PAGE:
honestly, i’ve appreciated this blog a lot in the past, but it is extremely disappointing to me that you posted accusations without ever attempting to get the facts right. amazon did *not* remove the book because the publisher changed their mind. they changed it because the person who put the book for sale didn’t have rights to put the book up for sale.

    i see that a number of your commenters were willing to point out the correct facts, but you haven’t done anything to update the post. as a result, anyone who reads this post without looking at comments (perhaps in a feed-reader, or perhaps just not a fan of reading blog comments) will be misinformed about what happened.

  • “Reach out and pull stuff off your virtual shelves” is frightening and appalling, theoretically. And that’s as close to “practically” as we’ll hopefully ever get.

    But imagine this: if a digital bookseller were to someday be co-opted for political reasons, and climates were to change considerably, what would happen to your copies of works deemed…subversive to the regime in power?

    How would you feel about Amazon keeping retractable track of the titles you read, for whatever reason? What would that list do to you, were it to become public, in a more hostile cultural environment?

    There’s a long, long history of key works of fiction, discourse, and philosophy, being guarded and disseminated in times of both plenty and repression. Digital deletion without so much as a by-your-leave is an interesting opportunity to rethink the blessings of this wondrous tech.

    What has Amazon done?

  • chris in NY

    I love my Kindle…..

    e-books are the future……..

    But if I buy it…its MINE……

    Help yourself to a free copy of 1984….

    http://www.planetebook.com/1984.asp

    -Chris

  • admin

    I’ve published the story based on the best information that was available to me at the time. And if you read my post carefully you’ll see that I don’t accuse anyone (I don’t do it in general too). The information in the post was incomplete – true. Now with comments it’s complete.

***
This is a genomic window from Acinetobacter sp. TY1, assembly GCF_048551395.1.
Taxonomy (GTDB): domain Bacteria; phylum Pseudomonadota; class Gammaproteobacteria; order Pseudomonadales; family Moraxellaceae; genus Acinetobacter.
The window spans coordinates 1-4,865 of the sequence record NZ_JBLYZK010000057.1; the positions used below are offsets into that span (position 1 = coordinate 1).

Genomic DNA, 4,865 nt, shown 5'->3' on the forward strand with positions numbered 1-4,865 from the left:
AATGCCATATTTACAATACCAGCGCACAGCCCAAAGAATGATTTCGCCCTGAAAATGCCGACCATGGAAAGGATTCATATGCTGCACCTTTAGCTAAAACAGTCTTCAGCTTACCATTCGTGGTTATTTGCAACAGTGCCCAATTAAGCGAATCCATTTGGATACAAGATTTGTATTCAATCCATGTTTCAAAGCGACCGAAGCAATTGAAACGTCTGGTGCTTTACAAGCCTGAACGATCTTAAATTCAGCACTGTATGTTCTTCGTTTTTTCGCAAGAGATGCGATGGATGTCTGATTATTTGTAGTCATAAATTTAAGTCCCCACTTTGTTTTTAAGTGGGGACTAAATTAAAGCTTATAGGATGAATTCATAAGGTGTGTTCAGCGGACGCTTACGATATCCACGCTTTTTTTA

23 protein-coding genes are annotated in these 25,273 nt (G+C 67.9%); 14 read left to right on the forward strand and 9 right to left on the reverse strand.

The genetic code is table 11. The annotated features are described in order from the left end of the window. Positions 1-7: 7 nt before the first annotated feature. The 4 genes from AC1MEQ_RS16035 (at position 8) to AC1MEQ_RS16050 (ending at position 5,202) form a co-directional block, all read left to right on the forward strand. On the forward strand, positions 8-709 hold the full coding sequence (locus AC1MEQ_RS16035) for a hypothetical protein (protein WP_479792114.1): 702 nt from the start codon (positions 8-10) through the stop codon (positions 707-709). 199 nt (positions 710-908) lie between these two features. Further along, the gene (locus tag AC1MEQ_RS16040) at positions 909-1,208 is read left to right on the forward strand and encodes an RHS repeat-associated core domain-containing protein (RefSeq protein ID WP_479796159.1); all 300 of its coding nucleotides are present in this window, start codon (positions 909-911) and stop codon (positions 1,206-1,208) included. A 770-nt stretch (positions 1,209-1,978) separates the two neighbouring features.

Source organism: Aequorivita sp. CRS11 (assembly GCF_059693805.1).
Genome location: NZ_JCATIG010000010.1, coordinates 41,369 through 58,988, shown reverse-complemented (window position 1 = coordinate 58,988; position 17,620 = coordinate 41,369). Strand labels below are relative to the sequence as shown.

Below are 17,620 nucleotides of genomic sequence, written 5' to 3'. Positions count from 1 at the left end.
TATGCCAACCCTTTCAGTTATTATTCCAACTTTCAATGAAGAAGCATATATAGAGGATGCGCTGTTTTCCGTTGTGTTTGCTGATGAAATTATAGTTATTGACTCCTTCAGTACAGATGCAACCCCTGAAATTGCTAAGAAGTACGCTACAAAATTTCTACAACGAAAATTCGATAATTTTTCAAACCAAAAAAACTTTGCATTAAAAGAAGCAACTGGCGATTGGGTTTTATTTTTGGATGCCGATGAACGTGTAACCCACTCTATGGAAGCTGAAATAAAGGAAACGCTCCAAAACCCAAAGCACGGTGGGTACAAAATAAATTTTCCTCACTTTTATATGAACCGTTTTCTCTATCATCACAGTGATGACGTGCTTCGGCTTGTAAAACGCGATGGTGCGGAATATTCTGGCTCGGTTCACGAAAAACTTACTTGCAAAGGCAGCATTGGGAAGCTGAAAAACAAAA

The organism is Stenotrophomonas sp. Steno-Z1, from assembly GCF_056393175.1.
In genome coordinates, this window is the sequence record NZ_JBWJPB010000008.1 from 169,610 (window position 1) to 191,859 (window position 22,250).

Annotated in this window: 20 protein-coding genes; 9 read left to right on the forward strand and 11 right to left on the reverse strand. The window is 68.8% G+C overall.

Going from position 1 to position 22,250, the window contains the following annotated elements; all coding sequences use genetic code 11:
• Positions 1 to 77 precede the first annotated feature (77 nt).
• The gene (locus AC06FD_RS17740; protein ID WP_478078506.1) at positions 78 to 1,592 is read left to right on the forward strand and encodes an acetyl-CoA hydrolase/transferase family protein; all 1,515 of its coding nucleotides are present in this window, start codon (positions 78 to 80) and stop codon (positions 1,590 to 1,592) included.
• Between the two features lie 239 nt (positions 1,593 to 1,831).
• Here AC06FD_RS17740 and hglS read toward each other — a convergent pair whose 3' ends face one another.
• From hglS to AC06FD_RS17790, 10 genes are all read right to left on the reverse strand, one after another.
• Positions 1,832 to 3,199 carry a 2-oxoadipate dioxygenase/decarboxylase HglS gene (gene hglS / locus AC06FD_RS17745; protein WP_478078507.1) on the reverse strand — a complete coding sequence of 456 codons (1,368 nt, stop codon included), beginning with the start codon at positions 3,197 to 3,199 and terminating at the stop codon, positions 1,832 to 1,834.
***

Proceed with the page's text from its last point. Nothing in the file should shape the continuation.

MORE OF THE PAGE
• admin

    There’s nothing preventing Kindle users from making backup copies of all books that they purchase in places where Amazon can’t delete them.

    It’s true that currently digital book is a trade off when you give up some ownership but gain some convenience.

    Information ownership is relatively new area and it’s by no way perfect. Perhaps it’s time for reverse DMCA that would actually protect consumers and gurantee information ownership for life even in cases when company that sold the digital media goes bankrupt. Perhaps some sort of mandatory insurance that all information vendors would have to pay that would cover the costs of making the DRMed information available to rightful owners when company selling it goes broke.

    Also I would like to remind you that paper books aren’t indestructible either.

    As for someone keeping track of what books you read I wouldn’t worry about it in the first time. ISPs already keep track of what you search for and what websites you visit, etc. It’s a new age out there with new good and evils.

    Would you ban automobiles based on the fact that many people die in car accidents on a daily basis.

  • punditius

    I don’t buy your response that the comments make your post complete. You and your source – evidently a superficially researched (no surprise) New York Times piece – have posted information that is not merely incomplete, but factually inaccurate. I only looked at the comments because I knew you were off-base, and wondered if you knew it yet.

    You have an obligation to the truth to put a correction on the first page, not to hide it in the comments.

    Since your reporting is unreliable, and since you don’t care to correct your mistakes,you are unworthy of any reader’s trust. So your blog is off my bookmarks, and off my iPhone.